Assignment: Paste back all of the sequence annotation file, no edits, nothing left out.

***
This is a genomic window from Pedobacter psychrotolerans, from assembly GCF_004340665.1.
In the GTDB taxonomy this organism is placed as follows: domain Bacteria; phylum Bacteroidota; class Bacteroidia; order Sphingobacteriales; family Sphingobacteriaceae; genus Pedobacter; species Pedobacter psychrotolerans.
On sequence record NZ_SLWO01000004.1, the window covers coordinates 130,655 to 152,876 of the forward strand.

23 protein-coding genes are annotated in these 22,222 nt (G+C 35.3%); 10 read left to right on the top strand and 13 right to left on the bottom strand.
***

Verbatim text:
This is a genomic window from Pedobacter psychrotolerans, from assembly GCF_004340665.1.
In the GTDB taxonomy this organism is placed as follows: domain Bacteria; phylum Bacteroidota; class Bacteroidia; order Sphingobacteriales; family Sphingobacteriaceae; genus Pedobacter; species Pedobacter psychrotolerans.
On sequence record NZ_SLWO01000004.1, the window covers coordinates 130,655 to 152,876 of the forward strand.

23 protein-coding genes are annotated in these 22,222 nt (G+C 35.3%); 10 read left to right on the top strand and 13 right to left on the bottom strand.